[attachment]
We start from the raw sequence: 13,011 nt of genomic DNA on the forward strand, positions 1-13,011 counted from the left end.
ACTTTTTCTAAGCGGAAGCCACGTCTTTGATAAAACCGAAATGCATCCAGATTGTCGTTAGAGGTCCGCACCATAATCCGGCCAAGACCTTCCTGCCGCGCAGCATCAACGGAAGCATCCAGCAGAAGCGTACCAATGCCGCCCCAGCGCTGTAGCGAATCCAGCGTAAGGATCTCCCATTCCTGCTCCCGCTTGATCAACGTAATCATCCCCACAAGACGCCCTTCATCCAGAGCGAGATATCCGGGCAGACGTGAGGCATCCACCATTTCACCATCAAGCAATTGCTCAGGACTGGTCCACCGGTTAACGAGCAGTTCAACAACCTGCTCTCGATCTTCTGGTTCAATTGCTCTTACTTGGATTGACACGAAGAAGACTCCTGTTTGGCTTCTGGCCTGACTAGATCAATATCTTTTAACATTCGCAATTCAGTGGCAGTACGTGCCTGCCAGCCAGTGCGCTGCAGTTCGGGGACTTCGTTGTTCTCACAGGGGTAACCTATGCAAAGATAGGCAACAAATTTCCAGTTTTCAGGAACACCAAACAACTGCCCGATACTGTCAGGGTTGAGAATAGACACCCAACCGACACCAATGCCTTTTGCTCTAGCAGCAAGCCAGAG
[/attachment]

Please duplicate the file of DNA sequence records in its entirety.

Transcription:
We start from the raw sequence: 13,011 nt of genomic DNA on the forward strand, positions 1-13,011 counted from the left end.
ACTTTTTCTAAGCGGAAGCCACGTCTTTGATAAAACCGAAATGCATCCAGATTGTCGTTAGAGGTCCGCACCATAATCCGGCCAAGACCTTCCTGCCGCGCAGCATCAACGGAAGCATCCAGCAGAAGCGTACCAATGCCGCCCCAGCGCTGTAGCGAATCCAGCGTAAGGATCTCCCATTCCTGCTCCCGCTTGATCAACGTAATCATCCCCACAAGACGCCCTTCATCCAGAGCGAGATATCCGGGCAGACGTGAGGCATCCACCATTTCACCATCAAGCAATTGCTCAGGACTGGTCCACCGGTTAACGAGCAGTTCAACAACCTGCTCTCGATCTTCTGGTTCAATTGCTCTTACTTGGATTGACACGAAGAAGACTCCTGTTTGGCTTCTGGCCTGACTAGATCAATATCTTTTAACATTCGCAATTCAGTGGCAGTACGTGCCTGCCAGCCAGTGCGCTGCAGTTCGGGGACTTCGTTGTTCTCACAGGGGTAACCTATGCAAAGATAGGCAACAAATTTCCAGTTTTCAGGAACACCAAACAACTGCCCGATACTGTCAGGGTTGAGAATAGACACCCAACCGACACCAATGCCTTTTGCTCTAGCAGCAAGCCAGAG